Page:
Personal control – Reflects our confidence that “the outcomes of our actions are dependent on what we do.” It’s being able to say “I act upon the world, it does not act upon me.”
Learned optimism – Defined by the attitude “I expect the best.” It can be remembered that Psychologist Martin Seligman once proved that keeping a positive outlook in life can be learned.
Tip: One notable trait of people with grit is their ability to control their own perception of negative situations and feedback. To manage negative emotions in the face of adversity (or of what appears to so) and bounce back easily, AMA suggests learning to repeat the phrase “All that’s happening (or happened) is… [insert negative situation].” For example: “All that’s happening is… I have an entire company’s time records to check in two hours.” “All that’s happening is… the candidate has asked for a more competitive compensation package.” This practice helps push the belief that you’re on top of the problem before you, that you can both handle it and handle it well.
Grit figures into HR
Now that we’ve talked about what grit is and how we can cultivate it, you may be wondering how it can help you become not just a better employee in general, but also a better Human Resources practitioner, someone who’s really good at what he or she does. Let’s look at the simple ways that will allow you to be the HR professional and leader you want to be.
Always think of how your work benefits employees
Duckworth mentioned that one’s sense of purpose is an important component of grit, and it’s apparent from your title whom you should build your work’s purpose around: your company’s human resources. Every single thing you do should be about the most important asset of your business, so it matters that you think about how even the smallest of your decisions may affect employees — and that you derive satisfaction from doing so.
Understand that it takes time — and a lot of mistakes — to be really good at something
In HR, you’re often asked to leave your comfort zone and accomplish something that’s new to you. Novelty and changes — they’re to be expected of a broad and continuously growing field such as the one you’re in. In her book, Duckworth strongly recommends that you bear in mind that making mistakes and failing are normal. They’re what you get out of exerting efforts, out of simply being in your profession. The more mistakes you make, the more you learn. Never let one bog you down and hamper your determination to carry out a task.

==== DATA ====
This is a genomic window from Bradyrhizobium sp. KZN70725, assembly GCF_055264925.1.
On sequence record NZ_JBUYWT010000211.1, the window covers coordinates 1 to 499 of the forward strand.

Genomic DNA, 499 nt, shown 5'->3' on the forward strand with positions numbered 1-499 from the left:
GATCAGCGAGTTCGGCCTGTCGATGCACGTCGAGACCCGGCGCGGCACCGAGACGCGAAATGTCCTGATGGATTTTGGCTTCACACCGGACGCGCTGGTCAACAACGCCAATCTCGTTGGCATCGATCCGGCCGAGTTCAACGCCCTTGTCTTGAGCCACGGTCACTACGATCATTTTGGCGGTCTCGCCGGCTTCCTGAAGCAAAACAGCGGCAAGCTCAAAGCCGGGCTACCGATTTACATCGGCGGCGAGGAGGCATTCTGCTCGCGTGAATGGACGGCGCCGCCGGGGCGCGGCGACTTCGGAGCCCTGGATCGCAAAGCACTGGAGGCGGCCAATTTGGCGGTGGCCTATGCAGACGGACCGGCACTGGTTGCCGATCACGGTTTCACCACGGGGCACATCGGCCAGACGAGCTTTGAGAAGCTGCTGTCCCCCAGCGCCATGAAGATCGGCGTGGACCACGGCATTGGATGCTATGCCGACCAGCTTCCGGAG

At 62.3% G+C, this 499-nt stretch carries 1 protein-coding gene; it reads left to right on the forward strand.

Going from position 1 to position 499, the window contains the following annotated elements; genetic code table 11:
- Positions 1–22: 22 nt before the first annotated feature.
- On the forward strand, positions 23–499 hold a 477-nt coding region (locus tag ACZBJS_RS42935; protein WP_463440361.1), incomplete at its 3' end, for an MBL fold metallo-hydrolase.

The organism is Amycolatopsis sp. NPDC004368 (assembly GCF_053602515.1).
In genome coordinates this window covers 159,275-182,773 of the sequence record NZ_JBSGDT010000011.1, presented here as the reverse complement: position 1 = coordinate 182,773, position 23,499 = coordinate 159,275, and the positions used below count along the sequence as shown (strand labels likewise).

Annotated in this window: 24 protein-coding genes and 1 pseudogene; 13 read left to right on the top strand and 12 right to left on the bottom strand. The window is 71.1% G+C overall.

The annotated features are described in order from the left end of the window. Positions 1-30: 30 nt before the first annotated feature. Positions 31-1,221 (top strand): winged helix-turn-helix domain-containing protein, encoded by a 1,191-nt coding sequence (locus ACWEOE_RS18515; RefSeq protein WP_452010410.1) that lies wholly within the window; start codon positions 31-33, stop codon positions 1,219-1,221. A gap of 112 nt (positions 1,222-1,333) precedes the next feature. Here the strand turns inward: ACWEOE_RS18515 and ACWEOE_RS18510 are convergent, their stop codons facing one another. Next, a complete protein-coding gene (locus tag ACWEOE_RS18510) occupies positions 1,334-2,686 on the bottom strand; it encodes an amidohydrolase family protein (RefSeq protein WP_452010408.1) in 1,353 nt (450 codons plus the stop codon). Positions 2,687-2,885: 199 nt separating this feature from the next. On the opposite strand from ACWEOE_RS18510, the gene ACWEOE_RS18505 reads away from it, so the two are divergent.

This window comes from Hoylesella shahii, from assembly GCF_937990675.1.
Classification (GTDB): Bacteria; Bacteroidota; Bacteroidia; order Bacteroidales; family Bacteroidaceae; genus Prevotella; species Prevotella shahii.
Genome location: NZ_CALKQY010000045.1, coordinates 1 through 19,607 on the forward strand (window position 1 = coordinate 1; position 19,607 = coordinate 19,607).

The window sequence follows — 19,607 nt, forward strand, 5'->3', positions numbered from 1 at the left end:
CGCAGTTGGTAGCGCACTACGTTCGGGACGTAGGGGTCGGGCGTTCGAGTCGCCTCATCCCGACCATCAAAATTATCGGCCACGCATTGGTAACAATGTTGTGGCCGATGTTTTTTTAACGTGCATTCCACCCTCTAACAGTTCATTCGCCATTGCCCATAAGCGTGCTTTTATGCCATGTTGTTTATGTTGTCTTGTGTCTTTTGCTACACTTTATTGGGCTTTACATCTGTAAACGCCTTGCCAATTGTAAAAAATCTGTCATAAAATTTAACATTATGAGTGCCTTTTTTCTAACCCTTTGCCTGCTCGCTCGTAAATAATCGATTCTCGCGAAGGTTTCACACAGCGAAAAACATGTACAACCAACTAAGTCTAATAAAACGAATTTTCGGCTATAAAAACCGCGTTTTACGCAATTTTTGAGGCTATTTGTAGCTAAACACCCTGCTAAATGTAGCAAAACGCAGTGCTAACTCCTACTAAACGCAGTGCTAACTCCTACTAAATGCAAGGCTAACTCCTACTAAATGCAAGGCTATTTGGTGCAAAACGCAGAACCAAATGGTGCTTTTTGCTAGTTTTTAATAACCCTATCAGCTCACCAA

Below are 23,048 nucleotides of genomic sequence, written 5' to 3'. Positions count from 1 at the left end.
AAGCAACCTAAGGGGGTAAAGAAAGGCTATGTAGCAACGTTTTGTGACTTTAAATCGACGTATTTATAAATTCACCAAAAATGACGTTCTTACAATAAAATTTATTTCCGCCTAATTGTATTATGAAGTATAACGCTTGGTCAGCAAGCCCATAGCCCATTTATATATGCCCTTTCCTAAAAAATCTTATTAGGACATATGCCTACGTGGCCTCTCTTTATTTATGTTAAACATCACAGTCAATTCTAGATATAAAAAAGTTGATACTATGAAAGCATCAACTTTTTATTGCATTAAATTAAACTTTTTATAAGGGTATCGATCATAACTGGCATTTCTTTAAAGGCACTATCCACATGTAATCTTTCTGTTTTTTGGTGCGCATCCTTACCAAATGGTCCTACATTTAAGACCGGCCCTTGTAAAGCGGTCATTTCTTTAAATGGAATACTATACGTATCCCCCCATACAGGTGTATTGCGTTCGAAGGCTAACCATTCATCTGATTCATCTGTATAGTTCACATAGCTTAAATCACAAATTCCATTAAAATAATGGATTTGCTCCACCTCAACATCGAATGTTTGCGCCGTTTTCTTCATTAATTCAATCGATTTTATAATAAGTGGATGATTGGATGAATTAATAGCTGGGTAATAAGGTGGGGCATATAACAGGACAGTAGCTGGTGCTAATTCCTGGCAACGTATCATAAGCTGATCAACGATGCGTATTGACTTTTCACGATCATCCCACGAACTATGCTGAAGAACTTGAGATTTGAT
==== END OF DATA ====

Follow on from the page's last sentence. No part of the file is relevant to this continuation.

Trust the journey and yourself
Some say that being in Human Resources often feels like reaching a dead end. Others agree that the field entails a lot of problematic ambiguity, of not knowing what trouble or setback tomorrow will bring. Allowing to let such thoughts fill you up and not knowing how to perceive them in a positive light can dampen your spirit and hurt your motivation, your productivity. Embracing the growth mindset can change the way you look at difficulties, at the things that usually dampen your mood when the going gets tough.
Weave grit into your company culture
What better way can we be stewards of grit other than by letting others see the value of it? If you’re a leader, you can encourage your people to develop grit by being both supportive and demanding. Yes, you read that right: supportive and demanding. Experts say that balancing high expectations and goals with support, encouragement, and training can make you the leader that your team needs. Employees who were put under such a management approach have been shown to feel “fulfilled, supported, empowered, and comfortable [with] taking risks.”
As a parting shot, here’s a perfectly inspiring quote from Duckworth that you can keep in mind and ponder.
“Grit is passion and perseverance for very long-term goals. Grit is having stamina. Grit is sticking with your future, day in, day out, not just for the week, not just for the month, but for years, and working really hard to make that future a reality. Grit is living life like it’s a marathon, not a sprint.”